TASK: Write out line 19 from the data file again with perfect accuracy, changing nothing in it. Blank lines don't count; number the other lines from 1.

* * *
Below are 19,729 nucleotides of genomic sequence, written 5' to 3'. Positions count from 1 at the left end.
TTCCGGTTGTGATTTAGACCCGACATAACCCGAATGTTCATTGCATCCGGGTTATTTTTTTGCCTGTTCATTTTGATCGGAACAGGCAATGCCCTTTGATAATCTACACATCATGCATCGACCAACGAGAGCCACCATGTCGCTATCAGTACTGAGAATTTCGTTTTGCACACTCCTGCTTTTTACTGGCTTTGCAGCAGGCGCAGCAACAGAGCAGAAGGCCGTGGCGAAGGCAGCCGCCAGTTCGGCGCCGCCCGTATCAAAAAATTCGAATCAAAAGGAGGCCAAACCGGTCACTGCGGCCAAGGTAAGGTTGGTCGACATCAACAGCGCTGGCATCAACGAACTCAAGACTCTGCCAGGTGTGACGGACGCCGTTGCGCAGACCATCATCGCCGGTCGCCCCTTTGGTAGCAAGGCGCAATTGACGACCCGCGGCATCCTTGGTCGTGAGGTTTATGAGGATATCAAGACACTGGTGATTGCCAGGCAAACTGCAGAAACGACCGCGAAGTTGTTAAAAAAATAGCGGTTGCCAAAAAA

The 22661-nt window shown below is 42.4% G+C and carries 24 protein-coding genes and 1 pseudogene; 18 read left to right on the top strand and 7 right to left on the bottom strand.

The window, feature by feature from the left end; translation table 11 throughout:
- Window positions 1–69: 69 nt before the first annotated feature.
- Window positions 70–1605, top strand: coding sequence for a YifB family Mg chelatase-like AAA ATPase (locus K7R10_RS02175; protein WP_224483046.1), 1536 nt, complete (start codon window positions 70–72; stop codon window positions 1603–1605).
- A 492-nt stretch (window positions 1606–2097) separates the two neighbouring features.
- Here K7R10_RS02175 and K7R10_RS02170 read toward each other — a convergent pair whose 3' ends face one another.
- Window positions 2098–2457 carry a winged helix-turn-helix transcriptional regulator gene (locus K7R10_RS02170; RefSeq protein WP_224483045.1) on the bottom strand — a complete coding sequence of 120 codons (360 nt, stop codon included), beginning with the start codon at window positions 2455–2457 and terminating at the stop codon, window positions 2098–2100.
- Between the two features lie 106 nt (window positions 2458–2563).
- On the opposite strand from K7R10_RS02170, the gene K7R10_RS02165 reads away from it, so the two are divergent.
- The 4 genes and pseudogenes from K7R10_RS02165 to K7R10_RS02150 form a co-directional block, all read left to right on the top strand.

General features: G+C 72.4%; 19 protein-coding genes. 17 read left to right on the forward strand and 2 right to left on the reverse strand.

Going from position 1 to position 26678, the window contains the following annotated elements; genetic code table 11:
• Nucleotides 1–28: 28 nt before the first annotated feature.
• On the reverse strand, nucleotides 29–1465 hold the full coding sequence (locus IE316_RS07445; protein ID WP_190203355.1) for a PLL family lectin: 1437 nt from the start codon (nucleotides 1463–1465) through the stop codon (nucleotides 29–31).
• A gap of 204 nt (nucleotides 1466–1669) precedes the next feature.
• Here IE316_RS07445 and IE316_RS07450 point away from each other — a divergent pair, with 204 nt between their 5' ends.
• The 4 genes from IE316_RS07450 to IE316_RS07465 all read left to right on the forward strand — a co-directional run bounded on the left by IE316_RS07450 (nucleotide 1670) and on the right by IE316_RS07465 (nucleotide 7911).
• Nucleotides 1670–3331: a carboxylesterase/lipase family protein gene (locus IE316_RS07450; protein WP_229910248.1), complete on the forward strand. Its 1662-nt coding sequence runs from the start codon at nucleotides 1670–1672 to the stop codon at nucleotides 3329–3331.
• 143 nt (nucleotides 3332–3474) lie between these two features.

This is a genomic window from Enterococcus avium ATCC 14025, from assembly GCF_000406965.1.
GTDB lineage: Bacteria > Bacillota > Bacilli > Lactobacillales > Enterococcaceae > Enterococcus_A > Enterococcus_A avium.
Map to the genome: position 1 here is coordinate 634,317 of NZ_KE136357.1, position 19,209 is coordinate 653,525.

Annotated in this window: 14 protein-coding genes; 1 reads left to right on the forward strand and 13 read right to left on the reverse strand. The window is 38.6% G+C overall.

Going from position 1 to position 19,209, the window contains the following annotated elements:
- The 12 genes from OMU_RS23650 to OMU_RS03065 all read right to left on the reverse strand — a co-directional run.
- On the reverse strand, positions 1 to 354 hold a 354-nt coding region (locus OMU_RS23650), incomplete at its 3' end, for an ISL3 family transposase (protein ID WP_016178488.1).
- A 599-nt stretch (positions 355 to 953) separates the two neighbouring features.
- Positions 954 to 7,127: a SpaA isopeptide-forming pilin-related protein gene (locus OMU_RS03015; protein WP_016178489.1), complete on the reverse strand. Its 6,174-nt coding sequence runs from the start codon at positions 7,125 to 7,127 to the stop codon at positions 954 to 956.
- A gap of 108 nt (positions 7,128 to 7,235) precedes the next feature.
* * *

• The 4 genes from IE316_RS07450 to IE316_RS07465 all read left to right on the forward strand — a co-directional run bounded on the left by IE316_RS07450 (nucleotide 1670) and on the right by IE316_RS07465 (nucleotide 7911).